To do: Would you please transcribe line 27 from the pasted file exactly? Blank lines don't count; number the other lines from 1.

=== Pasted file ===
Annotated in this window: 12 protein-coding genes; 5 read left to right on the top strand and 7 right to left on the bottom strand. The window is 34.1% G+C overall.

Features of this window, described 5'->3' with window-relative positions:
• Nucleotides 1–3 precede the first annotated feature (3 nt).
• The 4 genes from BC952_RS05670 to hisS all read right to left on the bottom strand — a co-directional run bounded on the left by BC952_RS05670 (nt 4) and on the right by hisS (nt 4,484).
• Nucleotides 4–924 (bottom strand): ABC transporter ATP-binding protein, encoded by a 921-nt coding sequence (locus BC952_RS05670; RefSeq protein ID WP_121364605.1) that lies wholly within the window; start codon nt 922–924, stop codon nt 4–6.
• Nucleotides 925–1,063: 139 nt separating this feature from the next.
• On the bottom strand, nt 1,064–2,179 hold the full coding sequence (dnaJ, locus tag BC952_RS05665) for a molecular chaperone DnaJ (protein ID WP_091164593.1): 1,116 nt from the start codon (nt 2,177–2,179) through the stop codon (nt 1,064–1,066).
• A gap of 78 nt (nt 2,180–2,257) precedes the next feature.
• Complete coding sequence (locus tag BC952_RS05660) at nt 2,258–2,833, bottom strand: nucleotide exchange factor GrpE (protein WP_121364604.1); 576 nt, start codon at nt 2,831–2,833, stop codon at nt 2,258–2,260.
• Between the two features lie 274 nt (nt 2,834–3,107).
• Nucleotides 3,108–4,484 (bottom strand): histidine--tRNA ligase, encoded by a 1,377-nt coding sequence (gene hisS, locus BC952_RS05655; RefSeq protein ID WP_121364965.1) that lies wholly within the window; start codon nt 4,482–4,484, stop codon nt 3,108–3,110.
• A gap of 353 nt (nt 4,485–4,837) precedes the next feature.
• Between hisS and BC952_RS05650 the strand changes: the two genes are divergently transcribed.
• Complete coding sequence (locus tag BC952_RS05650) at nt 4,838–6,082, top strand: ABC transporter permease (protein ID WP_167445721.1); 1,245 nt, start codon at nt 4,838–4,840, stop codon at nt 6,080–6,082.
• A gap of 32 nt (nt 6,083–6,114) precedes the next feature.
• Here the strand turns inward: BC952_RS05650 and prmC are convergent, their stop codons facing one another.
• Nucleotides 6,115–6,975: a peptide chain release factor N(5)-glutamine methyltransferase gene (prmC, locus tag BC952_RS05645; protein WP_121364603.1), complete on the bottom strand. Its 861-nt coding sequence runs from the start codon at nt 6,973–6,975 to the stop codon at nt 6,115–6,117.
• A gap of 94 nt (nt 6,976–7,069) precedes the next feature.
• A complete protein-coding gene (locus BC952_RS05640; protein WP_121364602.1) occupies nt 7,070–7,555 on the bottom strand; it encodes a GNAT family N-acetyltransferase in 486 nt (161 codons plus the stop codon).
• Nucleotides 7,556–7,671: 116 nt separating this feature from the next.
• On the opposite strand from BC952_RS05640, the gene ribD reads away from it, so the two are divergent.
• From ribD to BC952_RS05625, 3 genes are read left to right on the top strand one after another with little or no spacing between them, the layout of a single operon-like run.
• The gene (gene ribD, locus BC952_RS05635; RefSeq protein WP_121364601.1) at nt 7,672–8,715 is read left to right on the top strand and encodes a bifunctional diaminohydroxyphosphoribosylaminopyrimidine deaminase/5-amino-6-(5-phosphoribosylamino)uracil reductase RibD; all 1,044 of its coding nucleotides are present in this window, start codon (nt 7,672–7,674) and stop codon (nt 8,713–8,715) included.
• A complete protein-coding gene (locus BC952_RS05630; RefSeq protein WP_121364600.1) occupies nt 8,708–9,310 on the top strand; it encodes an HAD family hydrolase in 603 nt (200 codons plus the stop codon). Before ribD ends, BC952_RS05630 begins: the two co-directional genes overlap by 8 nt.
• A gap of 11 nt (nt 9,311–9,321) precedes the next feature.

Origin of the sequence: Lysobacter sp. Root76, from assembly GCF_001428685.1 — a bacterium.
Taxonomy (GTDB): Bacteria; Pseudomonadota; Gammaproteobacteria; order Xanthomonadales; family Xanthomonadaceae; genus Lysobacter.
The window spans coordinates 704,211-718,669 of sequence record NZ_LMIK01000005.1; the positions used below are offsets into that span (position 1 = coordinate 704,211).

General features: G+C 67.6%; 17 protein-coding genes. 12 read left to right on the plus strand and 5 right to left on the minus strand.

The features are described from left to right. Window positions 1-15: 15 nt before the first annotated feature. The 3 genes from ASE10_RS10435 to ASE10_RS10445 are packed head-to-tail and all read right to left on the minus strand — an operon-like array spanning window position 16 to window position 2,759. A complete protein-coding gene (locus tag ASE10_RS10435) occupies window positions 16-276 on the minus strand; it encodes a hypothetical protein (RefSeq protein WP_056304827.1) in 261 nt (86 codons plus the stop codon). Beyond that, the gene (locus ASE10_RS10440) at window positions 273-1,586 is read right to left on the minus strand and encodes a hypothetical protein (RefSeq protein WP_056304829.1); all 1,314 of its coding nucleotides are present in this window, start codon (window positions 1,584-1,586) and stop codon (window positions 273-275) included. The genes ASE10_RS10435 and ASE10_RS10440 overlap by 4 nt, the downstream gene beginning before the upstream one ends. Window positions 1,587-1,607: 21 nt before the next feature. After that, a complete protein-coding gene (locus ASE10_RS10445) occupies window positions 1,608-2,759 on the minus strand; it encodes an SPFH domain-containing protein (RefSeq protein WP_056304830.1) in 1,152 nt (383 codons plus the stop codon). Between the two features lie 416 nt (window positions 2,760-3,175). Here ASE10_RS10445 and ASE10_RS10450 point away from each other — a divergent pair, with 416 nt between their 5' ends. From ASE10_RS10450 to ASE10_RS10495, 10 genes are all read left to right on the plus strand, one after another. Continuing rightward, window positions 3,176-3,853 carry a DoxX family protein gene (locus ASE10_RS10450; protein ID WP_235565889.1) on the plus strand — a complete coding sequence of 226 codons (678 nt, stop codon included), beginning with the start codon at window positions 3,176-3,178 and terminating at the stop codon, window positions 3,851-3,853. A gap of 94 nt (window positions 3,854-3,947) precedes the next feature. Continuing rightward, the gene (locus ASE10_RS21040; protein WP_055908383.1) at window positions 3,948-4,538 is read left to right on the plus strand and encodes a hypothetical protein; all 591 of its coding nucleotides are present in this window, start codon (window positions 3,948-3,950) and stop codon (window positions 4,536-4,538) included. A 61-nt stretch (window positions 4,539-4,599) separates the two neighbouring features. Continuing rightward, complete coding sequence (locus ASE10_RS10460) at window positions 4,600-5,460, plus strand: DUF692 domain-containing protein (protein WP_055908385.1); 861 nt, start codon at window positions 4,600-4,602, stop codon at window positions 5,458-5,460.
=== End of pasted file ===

Taxonomy (GTDB): Bacteria; Pseudomonadota; Gammaproteobacteria; order Xanthomonadales; family Xanthomonadaceae; genus Lysobacter.